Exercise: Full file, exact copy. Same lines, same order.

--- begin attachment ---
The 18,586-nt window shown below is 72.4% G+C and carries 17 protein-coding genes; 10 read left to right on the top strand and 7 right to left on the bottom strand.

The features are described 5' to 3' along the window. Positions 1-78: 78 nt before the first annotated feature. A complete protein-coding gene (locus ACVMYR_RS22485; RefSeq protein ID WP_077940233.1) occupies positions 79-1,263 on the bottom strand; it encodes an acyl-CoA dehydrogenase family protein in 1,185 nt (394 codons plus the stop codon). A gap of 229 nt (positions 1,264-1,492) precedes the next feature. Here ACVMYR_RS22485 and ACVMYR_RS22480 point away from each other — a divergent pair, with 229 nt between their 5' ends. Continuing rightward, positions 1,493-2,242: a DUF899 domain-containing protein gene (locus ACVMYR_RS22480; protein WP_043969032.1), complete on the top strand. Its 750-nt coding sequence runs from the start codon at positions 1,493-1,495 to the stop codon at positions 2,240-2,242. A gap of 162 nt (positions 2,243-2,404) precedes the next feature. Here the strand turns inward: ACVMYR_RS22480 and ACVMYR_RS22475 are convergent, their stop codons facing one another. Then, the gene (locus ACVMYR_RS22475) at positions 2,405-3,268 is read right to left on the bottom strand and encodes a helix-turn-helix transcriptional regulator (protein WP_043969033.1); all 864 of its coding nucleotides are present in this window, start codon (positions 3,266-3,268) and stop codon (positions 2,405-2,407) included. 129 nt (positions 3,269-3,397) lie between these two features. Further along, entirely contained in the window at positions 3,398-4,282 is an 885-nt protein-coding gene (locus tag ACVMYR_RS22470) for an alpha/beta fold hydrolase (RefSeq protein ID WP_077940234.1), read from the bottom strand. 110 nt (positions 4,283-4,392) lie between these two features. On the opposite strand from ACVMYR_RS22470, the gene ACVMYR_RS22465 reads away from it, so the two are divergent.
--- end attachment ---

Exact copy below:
The 18,586-nt window shown below is 72.4% G+C and carries 17 protein-coding genes; 10 read left to right on the top strand and 7 right to left on the bottom strand.

The features are described 5' to 3' along the window. Positions 1-78: 78 nt before the first annotated feature. A complete protein-coding gene (locus ACVMYR_RS22485; RefSeq protein ID WP_077940233.1) occupies positions 79-1,263 on the bottom strand; it encodes an acyl-CoA dehydrogenase family protein in 1,185 nt (394 codons plus the stop codon). A gap of 229 nt (positions 1,264-1,492) precedes the next feature. Here ACVMYR_RS22485 and ACVMYR_RS22480 point away from each other — a divergent pair, with 229 nt between their 5' ends. Continuing rightward, positions 1,493-2,242: a DUF899 domain-containing protein gene (locus ACVMYR_RS22480; protein WP_043969032.1), complete on the top strand. Its 750-nt coding sequence runs from the start codon at positions 1,493-1,495 to the stop codon at positions 2,240-2,242. A gap of 162 nt (positions 2,243-2,404) precedes the next feature. Here the strand turns inward: ACVMYR_RS22480 and ACVMYR_RS22475 are convergent, their stop codons facing one another. Then, the gene (locus ACVMYR_RS22475) at positions 2,405-3,268 is read right to left on the bottom strand and encodes a helix-turn-helix transcriptional regulator (protein WP_043969033.1); all 864 of its coding nucleotides are present in this window, start codon (positions 3,266-3,268) and stop codon (positions 2,405-2,407) included. 129 nt (positions 3,269-3,397) lie between these two features. Further along, entirely contained in the window at positions 3,398-4,282 is an 885-nt protein-coding gene (locus tag ACVMYR_RS22470) for an alpha/beta fold hydrolase (RefSeq protein ID WP_077940234.1), read from the bottom strand. 110 nt (positions 4,283-4,392) lie between these two features. On the opposite strand from ACVMYR_RS22470, the gene ACVMYR_RS22465 reads away from it, so the two are divergent.